8. 4 out of 5

    Angelica

    Incredibly insightful and detailed, written by a practioner herself, into the history, rituals, and other information about the iconic Holy Lady of Death, Santa Muerte. Perfect for the curious or the spiritually ready!

  9. 5 out of 5

    Li Fictitious

    I would not recommend this book as an authoritative text as it intertwines the factual with the non-factual, the correct with the incorrect, in a seamless way that tends to mislead more often than it enlightens. Whilst there are clearly some well researched historical inclusions these are often undermined by less than well researched assertions and assumptions, which tend to detract from the overall authority of the information presented. As for the 'Novenas' ... don't get me started. The book is I would not recommend this book as an authoritative text as it intertwines the factual with the non-factual, the correct with the incorrect, in a seamless way that tends to mislead more often than it enlightens. Whilst there are clearly some well researched historical inclusions these are often undermined by less than well researched assertions and assumptions, which tend to detract from the overall authority of the information presented. As for the 'Novenas' ... don't get me started. The book is aesthetically ordered, well presented and concise in the information that it imparts but when it comes to the devotional aspects of the text, the inherent approach appears to be more a presentation of the author's own particular belief system/frame of reference than a generic text on the subject. The author does go to pains to respect and cater for those readers with differing belief systems however, so that should be noted.

  10. 5 out of 5

    Ren

    There are other better books on Santa Muerte. Rollin's book offers a decent introduction to the saint, talking about the Indigenous ties and other compatible deities or Santos that work well with her but then the book quickly sours when Rollin tries to link her to the Triple Goddess, other Grecco-Roman entities, and Divine Feminine. This book really simplified Santa Muerte to make her palatable to the wider pagan audience. Santa Muerte is dark and scary, if people want to work with her they shou There are other better books on Santa Muerte. Rollin's book offers a decent introduction to the saint, talking about the Indigenous ties and other compatible deities or Santos that work well with her but then the book quickly sours when Rollin tries to link her to the Triple Goddess, other Grecco-Roman entities, and Divine Feminine. This book really simplified Santa Muerte to make her palatable to the wider pagan audience. Santa Muerte is dark and scary, if people want to work with her they should know and understand that.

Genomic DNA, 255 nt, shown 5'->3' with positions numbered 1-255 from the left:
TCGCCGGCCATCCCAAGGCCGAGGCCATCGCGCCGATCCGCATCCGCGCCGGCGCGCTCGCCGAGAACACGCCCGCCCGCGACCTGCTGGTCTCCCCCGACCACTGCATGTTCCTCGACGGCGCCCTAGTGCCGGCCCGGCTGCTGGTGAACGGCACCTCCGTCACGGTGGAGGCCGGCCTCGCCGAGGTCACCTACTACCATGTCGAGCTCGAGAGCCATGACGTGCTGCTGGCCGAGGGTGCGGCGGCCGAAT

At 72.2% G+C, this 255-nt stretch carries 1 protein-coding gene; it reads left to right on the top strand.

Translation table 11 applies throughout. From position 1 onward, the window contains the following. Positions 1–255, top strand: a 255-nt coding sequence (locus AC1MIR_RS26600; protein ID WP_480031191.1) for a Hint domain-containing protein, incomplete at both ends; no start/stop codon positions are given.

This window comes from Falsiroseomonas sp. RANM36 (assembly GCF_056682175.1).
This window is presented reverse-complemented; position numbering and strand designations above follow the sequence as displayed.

11. 4 out of 5

    Nicole

    Kinda has a heavy Catholic slant, which (I guess) should be expected in a book about a Catholic Folk Saint. Also mentions and utilizes "Saint Humiliation," which she teaches to cover your Saint representation, make them face the wall, and verbally humiliate them when they don't do what you want. Really hit me the wrong way, personally. But, again, apparently this is another aspect of Catholic practice. The thing that gave this book 4 stars instead of three were the numerous prayers and invocatio Kinda has a heavy Catholic slant, which (I guess) should be expected in a book about a Catholic Folk Saint. Also mentions and utilizes "Saint Humiliation," which she teaches to cover your Saint representation, make them face the wall, and verbally humiliate them when they don't do what you want. Really hit me the wrong way, personally. But, again, apparently this is another aspect of Catholic practice. The thing that gave this book 4 stars instead of three were the numerous prayers and invocations listed for each of the 7 aspects of Santa Muerte.

  12. 4 out of 5

    Melanie Haynes

    I enjoyed reading the multiple histories of this formidable figure. I had been curious as to how the traditions surrounding her started and loved the in-depth information in this book. With the Day of the Dead getting closer every day I would really recommend this book to anyone wanting to know more about the traditions and rituals surrounding this center figure. It is very informational and easy to follow.

  13. 5 out of 5

    Gene